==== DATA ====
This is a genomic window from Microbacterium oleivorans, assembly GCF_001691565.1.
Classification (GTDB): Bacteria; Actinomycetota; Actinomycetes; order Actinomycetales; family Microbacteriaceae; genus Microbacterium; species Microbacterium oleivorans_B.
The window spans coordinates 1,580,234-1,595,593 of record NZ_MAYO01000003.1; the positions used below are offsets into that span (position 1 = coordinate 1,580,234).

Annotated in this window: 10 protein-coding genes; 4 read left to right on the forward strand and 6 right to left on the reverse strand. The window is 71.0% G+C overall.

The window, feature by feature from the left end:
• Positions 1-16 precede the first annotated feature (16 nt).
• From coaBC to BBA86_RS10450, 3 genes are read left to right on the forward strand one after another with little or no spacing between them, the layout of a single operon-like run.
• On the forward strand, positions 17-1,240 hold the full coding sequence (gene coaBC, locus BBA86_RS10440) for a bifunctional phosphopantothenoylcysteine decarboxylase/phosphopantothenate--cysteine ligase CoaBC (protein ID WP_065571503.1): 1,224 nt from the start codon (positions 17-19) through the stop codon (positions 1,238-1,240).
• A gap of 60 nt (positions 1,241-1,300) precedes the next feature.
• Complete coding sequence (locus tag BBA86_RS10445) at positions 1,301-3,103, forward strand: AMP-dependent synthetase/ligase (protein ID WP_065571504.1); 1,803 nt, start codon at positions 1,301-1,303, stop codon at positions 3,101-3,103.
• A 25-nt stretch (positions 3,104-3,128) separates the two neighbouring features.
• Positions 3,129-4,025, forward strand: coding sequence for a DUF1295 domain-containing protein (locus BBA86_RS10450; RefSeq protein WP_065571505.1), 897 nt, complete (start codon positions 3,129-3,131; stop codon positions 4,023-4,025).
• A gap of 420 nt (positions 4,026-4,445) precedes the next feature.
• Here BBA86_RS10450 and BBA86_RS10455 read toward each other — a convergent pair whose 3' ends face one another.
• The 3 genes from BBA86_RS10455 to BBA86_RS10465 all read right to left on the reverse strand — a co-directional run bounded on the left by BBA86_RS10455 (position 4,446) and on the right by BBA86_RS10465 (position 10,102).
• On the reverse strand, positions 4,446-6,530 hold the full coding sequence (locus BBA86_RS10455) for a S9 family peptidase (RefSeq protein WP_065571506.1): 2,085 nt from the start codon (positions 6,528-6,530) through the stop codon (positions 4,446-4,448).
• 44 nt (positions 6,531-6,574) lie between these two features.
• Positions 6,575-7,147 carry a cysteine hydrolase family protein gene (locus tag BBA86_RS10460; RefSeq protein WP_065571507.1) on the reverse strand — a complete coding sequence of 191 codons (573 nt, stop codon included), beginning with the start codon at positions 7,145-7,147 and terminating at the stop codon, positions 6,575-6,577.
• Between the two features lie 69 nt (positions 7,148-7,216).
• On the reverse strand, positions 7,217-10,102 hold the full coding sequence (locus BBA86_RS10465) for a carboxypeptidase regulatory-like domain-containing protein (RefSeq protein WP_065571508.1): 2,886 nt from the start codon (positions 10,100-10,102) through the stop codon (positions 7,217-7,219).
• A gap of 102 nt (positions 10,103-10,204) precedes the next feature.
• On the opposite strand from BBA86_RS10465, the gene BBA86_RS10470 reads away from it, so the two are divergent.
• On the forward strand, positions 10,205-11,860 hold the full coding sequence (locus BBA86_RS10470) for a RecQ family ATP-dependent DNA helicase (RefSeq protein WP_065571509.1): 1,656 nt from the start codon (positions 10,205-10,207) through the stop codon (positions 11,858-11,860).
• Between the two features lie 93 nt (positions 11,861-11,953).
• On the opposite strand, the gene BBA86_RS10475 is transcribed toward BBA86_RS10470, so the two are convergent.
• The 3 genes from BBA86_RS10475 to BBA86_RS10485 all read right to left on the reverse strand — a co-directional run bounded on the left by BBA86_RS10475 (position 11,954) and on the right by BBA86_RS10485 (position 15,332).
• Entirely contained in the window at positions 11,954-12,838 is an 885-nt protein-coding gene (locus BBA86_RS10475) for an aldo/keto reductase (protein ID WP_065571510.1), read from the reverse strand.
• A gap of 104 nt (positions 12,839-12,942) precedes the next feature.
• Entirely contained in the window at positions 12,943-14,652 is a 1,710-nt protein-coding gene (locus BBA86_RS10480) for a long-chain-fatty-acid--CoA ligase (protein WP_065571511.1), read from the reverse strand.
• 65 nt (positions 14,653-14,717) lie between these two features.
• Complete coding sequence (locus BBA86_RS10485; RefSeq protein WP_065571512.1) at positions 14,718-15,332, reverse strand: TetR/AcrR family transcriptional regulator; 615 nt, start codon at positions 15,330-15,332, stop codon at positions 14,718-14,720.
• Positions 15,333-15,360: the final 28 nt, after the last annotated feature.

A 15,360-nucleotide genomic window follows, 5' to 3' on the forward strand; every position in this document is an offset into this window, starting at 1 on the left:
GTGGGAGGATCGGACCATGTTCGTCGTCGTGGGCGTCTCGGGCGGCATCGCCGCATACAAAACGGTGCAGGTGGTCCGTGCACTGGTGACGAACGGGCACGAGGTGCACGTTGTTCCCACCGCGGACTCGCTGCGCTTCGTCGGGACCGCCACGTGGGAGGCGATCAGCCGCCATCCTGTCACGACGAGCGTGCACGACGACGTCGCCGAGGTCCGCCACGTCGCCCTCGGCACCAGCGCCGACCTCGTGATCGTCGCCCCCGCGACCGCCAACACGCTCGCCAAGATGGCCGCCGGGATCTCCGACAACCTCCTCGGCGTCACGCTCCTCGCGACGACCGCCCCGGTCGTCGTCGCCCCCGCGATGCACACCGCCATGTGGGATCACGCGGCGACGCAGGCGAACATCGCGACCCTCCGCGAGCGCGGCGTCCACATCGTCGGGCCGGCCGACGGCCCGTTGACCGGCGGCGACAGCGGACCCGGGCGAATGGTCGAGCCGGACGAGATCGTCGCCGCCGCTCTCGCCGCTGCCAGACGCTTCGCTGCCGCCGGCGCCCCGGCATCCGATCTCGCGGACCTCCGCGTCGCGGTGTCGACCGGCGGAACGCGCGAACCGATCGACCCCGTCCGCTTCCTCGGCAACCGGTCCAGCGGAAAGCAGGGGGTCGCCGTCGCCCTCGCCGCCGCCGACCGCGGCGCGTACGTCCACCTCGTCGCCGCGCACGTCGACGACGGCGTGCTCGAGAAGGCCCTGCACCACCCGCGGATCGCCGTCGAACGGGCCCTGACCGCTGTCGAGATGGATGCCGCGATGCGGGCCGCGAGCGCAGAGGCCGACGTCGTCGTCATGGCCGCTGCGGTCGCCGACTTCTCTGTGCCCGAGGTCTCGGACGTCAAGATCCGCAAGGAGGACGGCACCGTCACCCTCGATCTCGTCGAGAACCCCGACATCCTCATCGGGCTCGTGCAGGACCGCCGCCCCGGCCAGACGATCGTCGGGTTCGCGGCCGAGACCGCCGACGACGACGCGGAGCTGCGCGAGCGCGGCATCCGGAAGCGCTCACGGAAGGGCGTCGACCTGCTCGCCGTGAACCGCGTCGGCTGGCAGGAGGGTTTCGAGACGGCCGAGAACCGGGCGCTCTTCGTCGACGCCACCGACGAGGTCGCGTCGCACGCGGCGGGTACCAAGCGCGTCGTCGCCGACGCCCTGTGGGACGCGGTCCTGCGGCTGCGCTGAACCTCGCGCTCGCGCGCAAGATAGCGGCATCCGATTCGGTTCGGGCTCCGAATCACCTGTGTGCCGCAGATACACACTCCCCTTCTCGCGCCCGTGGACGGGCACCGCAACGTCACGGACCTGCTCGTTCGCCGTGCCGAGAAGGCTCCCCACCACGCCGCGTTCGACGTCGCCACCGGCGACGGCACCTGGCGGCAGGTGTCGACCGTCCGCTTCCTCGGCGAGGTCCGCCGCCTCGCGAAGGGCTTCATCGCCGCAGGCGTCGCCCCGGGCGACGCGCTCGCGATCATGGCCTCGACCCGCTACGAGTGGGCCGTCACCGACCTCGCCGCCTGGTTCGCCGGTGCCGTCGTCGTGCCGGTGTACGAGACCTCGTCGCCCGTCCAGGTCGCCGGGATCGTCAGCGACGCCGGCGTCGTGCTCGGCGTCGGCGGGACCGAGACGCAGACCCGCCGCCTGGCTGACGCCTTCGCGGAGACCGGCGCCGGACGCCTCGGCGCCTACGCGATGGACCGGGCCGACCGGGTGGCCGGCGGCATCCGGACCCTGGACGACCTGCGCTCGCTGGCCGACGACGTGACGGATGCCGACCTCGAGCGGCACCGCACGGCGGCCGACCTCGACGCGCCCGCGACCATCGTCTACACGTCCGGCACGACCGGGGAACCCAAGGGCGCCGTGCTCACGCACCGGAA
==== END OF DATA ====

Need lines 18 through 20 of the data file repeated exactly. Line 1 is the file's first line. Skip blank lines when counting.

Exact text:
• Positions 6,575-7,147 carry a cysteine hydrolase family protein gene (locus tag BBA86_RS10460; RefSeq protein WP_065571507.1) on the reverse strand — a complete coding sequence of 191 codons (573 nt, stop codon included), beginning with the start codon at positions 7,145-7,147 and terminating at the stop codon, positions 6,575-6,577.
• Between the two features lie 69 nt (positions 7,148-7,216).
• On the reverse strand, positions 7,217-10,102 hold the full coding sequence (locus BBA86_RS10465) for a carboxypeptidase regulatory-like domain-containing protein (RefSeq protein WP_065571508.1): 2,886 nt from the start codon (positions 10,100-10,102) through the stop codon (positions 7,217-7,219).